The 48 and 88 were committed, and so were their teammates, the 24 and 5. With 10 laps to go, all four cars were in the hunt for the win. Gordon had the lead when the white flag waved, but as he and Martin were looking to race Clint Bowyer and Kevin Harvick, they left the bottom open just enough for Johnson and Earnhardt Jr. to make their move. As it went four wide coming to the checkered, Earnhardt Jr. gave Johnson the push he needed.

In a thrilling finish, tying the closest margin of victory in NASCAR history - .002 of second – the five-time champion won his first race of the season. The victory ended Johnson's own winless streak - at 15 races, it was the second-longest of his career.

It was the ultimate example of teamwork, with Earnhardt Jr. being the first to tell Johnson he had won. After Johnson got the checkered flag, he drove over to Earnhardt Jr., who finished 4th, to give his teammate the flag. They had achieved victory together; they would share it, too.

In a sport where it’s every driver for himself, the two-car tandem style of racing now the norm at restrictor-plate tracks makes it necessary for drivers, especially teammates, to work together. Whereas as the Hendrick teams lost the chance to do so at Daytona, they were ready for Talladega. Under the organization’s “four cars, one team” motto, all four cars finished in the top 8, with the 48/88 leading the way to victory lane.

“We have been working a while to try to get to where we could get the drivers to really commit to one another and work together, and I think it was really nice to see the 5 and 24 work together the way they did today. I thought it was nice to see the 48 and 88 work together,” No. 48 team crew chief Chad Knaus said.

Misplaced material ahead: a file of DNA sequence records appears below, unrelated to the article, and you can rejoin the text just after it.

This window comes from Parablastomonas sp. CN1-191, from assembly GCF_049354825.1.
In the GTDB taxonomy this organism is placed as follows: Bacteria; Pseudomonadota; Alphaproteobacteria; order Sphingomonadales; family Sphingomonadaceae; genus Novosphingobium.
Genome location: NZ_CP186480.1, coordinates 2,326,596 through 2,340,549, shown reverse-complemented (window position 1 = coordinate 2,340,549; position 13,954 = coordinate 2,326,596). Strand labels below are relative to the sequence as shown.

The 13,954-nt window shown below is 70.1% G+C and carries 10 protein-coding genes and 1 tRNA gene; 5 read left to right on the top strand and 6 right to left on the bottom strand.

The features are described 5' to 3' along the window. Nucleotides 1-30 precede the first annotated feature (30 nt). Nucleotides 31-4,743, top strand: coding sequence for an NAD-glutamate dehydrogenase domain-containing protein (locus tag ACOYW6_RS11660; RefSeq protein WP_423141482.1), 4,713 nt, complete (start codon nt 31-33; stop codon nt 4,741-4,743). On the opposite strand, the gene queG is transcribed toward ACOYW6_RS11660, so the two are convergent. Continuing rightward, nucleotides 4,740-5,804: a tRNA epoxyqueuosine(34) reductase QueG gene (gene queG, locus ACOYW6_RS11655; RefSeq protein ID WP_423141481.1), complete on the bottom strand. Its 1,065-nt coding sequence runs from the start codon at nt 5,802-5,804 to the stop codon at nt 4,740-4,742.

And like a good teammate, Knaus intends to repay the favor to Earnhardt Jr.

“We would have been pushing the 88 car if Dale had not come on the radio and said, ‘Hi, guys I don't think we are fast enough the way we are right now, we need the 48 in front.’ If we get to Daytona and the roles are reversed that will be it, we will follow him across the line with sparks and fire ablazing.”


ENCOURAGEMENT FOR JUNIOR NATION

Though Dale Earnhardt Jr. remains winless after 101 races, Junior Nation has a lot to be excited about. After a strong start to the season, Earnhardt Jr. and the No. 88 team proved they could contend for the win at Martinsville and also this weekend at Talladega. With new crew chief Steve Letarte, Earnhardt Jr. has finished in the top 12 in seven out of eight races this season.

Though it hasn’t been easy for Dale Jr. fans during his drought, they can look to Kevin Harvick for encouragement. Harvick broke a 115-race winless streak in 2010 and went on to win multiple races, rising to become a champion contender. Harvick found consistency early last season, similar to what Earnhardt Jr. is demonstrating this year.

Last summer, Earnhardt Jr. said he didn’t want to make the Chase unless he and his team could legitimately contend for the title. "If I'm going to make this Chase, I want to make it and feel like I've got a chance to contend and battle in the top five and be around in the last couple races with a shot still at winning the championship,” he said.

Sitting third in points after Talladega, Earnhardt Jr. has shown he can indeed contend and battle in the top 5 this year. With the way the No. 88 team has been running, they are headed in the direction of victory lane. The team will get its next chance in two weeks at Richmond, where Earnhardt Jr. boasts five Sprint Cup wins.

Motor Mouth is a weekly column in which Skirts and Scuffs lead editor Rebecca Kivak spouts off about the latest NASCAR happenings. Continue the conversation by leaving a comment below.